Disclaimer: I am not a historian, however I do have a passion for history, and have researched some of the theories regarding the origins of my language and culture. If my answer doesn't meet H SE standards please let me know and I'll try and improve it (it's my first post)
I noticed this question in the HNQ list and joined the site simply so I could get my two cents in. As my name might clue you in, I am Romanian.
The question you ask is one that is actually being debated more and more in recent years. The traditional explanation is the one which Semaphore offers above: Romania was a Roman province, and we were simply influenced by them.
This explanation is the one that I was taught in school, and the one that my friend, who holds a Doctorate in History, was also taught throughout his academic career. However there are many historians coming forward now-a-days who question that explanation. Unfortunately, these people seem to be regarded as rocking the proverbial boat (as per my friend, who works for the Romanian National Historic Institute), and are mostly discredited within Romanian circles, although less so abroad.
There are two aspects to them doubting the official story:
Adoption of Language?
Modern day Israel was a Roman province for well over 400 years. Over that time the Romans tried to impose their rule over the locals quite ruthlessly, yet their language was not at all affected by those centuries of Roman rule - at least, not fundamentally.
Dacia was a Roman province for less than 200 years, however the Romanian language is so close to Latin that as a 13 year old schoolboy I could read Latin texts and understand the gist of them with no language training whatsoever. Our verb "to be" is conjugated the same as in Latin. The similarities are nearly endless.
Furthermore, Romanians are separated into 3 major regions: the Romanian Plains, or "The Romanian Country", as we called it, which is the region south of the Carpathian mountains, Transylvania, which is the region contained within the Carpathians, and Moldova, the region to the right of the mountains, and which is now split between Romanian territory, and the independent country of Moldova (thanks to the Soviets).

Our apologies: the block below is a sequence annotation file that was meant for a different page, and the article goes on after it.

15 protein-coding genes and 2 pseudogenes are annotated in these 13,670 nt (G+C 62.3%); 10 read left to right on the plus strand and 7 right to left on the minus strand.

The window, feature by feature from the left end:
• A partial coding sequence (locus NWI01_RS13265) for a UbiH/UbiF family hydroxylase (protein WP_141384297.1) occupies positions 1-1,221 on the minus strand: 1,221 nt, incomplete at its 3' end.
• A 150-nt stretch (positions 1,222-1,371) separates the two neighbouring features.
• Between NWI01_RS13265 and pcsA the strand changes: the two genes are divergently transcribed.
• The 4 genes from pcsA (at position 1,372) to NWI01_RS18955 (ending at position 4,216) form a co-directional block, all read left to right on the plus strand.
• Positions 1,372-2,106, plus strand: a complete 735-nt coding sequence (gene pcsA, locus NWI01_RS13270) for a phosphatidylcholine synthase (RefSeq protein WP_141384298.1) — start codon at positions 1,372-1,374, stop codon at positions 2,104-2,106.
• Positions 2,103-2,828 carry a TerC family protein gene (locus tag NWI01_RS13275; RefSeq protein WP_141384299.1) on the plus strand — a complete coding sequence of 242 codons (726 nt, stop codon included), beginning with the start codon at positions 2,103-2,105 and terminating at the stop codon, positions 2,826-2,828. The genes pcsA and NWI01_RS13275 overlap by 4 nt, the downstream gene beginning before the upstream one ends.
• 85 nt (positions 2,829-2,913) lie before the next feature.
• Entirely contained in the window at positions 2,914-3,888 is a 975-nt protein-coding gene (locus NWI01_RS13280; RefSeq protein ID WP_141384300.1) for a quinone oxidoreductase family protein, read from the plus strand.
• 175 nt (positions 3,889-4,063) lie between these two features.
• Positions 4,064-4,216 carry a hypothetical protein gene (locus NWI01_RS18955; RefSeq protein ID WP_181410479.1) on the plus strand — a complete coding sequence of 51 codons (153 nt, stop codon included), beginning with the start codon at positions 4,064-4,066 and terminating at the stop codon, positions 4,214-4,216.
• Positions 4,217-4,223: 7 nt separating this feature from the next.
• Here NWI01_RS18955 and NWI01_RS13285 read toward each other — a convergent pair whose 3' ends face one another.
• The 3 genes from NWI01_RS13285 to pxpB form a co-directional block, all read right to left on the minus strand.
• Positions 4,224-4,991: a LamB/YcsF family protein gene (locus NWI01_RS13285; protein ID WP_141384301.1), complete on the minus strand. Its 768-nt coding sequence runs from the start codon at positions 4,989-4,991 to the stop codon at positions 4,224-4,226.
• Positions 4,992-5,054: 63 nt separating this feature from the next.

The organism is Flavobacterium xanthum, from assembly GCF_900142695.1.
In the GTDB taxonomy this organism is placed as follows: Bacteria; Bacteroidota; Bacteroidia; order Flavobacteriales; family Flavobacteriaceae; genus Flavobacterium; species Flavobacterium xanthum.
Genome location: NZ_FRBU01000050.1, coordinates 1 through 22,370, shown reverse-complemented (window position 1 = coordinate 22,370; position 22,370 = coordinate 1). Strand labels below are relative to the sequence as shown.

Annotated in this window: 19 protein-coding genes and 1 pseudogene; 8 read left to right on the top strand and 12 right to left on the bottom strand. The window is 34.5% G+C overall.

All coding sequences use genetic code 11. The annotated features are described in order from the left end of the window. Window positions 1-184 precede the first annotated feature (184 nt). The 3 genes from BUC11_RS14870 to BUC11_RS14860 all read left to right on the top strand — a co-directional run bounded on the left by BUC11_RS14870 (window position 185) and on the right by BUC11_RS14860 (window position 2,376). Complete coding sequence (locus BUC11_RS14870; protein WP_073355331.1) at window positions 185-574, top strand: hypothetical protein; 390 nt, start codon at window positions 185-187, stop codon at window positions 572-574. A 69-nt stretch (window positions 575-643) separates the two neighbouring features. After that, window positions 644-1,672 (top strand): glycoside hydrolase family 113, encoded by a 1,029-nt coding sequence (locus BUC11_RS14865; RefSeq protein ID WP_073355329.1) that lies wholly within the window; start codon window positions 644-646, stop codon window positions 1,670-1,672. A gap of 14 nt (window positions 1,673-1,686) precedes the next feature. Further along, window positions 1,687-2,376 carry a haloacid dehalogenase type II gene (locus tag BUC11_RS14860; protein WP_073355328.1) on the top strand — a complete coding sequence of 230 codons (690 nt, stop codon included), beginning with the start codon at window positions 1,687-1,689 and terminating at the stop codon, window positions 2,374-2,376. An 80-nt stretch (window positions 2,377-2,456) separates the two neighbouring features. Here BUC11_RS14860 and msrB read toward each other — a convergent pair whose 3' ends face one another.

Over that vast area the Romanian language, although peppered with small differences in vocabulary and accent, is fundamentally identical. However, the Romans only ever conquered a relatively small part of Romania, in the south-east. Most Dacian tribes were not, in fact, under Roman rule, and, especially in those days, would not have come into direct and constant contact with the Romans (people would be born, and die without having ever left an area of a few square kilometers).
The official theory is that the Romans colonists simply influenced the local language. However, how could that have happened so completely, over so wide and area, and influenced all Dacians?
Furthermore, most Roman colonists were legionaries, and while Roman in theory, in practice they came from many different backgrounds, spoke many different languages, and communicated with each other mostly in Pig Latin. This raises yet another question: why is Romanian so similar to classic Latin?
The counter argument raised is that Roman merchants would have traveled to those communities and thus introduced the language to them, however, realistically, this same phenomenon completely failed to influence the language and culture of other people's, such as the Germanic tribes.
Links to the Past
Last but not least, even today, us Romanians use some expressions the origins of which can be traced back many thousands of years, to the worship of the goddess Gaia (which the Dacians worshiped), and other Dacian practices.
"Să te ia Gaia", or "Lua-te-ar Gaia" is an expression which my grandparents can remember their own great-grand-parents using. It literally means "May Gaia take you". The origins of this expression are so ancient as to send shivers down my spine, yet it is still widely used today. Had Roman culture and language overtaken Dacian language and culture so completely surely this expression would not have survived such a change?
"L-ai făcut pe Dracu ghem" - this expression, which exists in a number of different variations, translates to "You folded the Devil into a ball" (used to mean "you screwed up"), which is descriptive of the Dacian warrior's habit of rolling up their battle standard - a dragon with the head of a wolf - and running the heck away when defeated on the battlefield. Again, this expression links back to a behavior so ancient as to be breathtaking. Something which has not been done for well over a thousand years, yet is still part of our cultural memory today.